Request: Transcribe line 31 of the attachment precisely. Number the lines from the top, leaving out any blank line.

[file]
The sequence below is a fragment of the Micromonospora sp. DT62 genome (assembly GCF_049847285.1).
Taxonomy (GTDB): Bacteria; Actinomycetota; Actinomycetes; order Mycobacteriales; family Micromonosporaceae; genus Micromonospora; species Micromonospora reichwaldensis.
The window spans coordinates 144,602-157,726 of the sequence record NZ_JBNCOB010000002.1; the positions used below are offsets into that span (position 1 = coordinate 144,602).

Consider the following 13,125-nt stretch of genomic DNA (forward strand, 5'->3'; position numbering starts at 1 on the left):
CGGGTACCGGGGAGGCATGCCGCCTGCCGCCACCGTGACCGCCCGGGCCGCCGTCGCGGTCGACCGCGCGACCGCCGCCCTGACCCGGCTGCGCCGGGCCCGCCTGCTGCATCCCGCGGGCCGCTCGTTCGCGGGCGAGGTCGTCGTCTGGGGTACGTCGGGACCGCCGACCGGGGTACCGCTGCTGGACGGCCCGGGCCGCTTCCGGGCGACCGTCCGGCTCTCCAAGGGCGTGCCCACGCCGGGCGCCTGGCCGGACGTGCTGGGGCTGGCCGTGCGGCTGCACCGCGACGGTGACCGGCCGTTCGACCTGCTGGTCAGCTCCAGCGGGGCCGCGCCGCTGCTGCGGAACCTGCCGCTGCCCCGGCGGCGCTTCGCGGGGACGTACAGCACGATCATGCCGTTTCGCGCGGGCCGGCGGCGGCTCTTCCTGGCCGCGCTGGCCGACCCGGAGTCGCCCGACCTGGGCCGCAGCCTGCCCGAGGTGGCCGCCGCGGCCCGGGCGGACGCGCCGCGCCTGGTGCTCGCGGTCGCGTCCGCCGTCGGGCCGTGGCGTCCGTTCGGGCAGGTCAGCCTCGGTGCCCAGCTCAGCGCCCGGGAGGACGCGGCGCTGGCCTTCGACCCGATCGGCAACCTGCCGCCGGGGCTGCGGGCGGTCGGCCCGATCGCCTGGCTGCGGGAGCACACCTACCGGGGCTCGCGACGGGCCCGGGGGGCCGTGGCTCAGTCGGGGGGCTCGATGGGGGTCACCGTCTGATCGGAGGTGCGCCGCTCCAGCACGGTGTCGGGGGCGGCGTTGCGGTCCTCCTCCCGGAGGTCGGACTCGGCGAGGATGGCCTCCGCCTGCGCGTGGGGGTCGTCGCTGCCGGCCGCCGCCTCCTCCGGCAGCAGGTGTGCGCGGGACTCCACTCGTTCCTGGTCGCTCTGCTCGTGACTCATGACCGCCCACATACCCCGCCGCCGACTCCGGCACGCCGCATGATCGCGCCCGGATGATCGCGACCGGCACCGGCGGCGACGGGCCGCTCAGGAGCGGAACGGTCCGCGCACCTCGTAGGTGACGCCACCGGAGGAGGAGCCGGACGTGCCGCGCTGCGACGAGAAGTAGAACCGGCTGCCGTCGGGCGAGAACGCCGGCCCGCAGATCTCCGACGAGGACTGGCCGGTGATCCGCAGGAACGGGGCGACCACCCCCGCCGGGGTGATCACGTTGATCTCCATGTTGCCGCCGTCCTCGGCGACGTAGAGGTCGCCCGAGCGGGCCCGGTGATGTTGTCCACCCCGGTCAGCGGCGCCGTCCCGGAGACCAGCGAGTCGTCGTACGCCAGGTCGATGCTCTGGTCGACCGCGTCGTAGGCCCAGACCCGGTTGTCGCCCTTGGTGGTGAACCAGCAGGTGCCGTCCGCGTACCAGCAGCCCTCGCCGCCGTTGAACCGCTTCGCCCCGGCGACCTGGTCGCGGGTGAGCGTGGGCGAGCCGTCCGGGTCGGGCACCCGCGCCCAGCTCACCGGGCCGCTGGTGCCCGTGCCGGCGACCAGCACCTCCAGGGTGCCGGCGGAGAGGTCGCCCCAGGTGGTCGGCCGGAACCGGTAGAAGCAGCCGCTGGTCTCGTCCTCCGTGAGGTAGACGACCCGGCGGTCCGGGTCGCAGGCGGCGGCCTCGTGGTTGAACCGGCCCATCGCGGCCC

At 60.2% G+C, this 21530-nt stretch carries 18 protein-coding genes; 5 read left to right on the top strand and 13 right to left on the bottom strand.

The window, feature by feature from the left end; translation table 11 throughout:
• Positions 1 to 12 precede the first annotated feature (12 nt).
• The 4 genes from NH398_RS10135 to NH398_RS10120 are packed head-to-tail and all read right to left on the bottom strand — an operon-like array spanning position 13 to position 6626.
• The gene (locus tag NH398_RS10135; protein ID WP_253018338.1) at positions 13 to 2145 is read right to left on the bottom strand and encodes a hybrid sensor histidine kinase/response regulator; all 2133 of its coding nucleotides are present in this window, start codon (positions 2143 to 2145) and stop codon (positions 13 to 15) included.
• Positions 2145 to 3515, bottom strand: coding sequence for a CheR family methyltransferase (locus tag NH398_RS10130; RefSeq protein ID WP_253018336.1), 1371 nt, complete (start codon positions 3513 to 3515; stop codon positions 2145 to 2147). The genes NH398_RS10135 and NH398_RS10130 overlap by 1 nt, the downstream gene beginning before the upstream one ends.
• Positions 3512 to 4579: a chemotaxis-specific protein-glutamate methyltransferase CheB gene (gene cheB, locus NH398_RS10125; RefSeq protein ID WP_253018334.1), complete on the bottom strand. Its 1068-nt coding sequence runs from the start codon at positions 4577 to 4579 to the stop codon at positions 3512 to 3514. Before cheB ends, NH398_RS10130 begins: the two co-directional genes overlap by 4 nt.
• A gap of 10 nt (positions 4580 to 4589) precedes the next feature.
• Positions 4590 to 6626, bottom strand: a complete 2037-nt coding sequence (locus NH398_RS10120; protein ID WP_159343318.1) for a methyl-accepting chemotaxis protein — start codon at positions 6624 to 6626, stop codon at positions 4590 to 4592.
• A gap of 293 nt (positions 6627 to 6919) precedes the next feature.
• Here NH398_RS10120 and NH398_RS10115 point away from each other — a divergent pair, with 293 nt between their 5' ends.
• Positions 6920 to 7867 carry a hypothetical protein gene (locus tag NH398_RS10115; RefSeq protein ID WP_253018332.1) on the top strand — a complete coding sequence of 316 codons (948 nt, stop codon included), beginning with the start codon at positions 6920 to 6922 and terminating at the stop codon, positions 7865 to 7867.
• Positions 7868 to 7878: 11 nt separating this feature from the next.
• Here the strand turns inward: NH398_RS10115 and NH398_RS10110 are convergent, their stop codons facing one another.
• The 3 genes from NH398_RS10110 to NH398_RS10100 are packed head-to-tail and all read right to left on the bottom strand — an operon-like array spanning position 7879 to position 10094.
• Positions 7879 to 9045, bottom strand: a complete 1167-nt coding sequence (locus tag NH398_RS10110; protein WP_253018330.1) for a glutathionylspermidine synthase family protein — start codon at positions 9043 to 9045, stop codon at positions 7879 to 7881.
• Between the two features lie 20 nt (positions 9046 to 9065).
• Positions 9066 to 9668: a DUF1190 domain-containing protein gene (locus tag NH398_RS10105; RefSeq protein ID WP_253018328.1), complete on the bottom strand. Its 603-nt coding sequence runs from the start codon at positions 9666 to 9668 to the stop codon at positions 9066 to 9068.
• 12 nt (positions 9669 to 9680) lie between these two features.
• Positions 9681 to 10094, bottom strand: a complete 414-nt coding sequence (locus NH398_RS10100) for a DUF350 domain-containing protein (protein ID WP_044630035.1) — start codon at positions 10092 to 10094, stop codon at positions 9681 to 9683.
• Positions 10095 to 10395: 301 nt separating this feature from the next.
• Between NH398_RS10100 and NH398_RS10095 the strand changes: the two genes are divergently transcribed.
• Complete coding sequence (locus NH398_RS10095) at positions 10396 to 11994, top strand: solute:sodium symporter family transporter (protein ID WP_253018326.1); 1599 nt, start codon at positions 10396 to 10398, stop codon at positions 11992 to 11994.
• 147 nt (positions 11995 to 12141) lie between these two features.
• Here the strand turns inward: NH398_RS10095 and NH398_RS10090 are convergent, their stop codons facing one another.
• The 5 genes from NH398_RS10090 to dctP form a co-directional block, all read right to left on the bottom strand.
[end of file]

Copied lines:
• The 5 genes from NH398_RS10090 to dctP form a co-directional block, all read right to left on the bottom strand.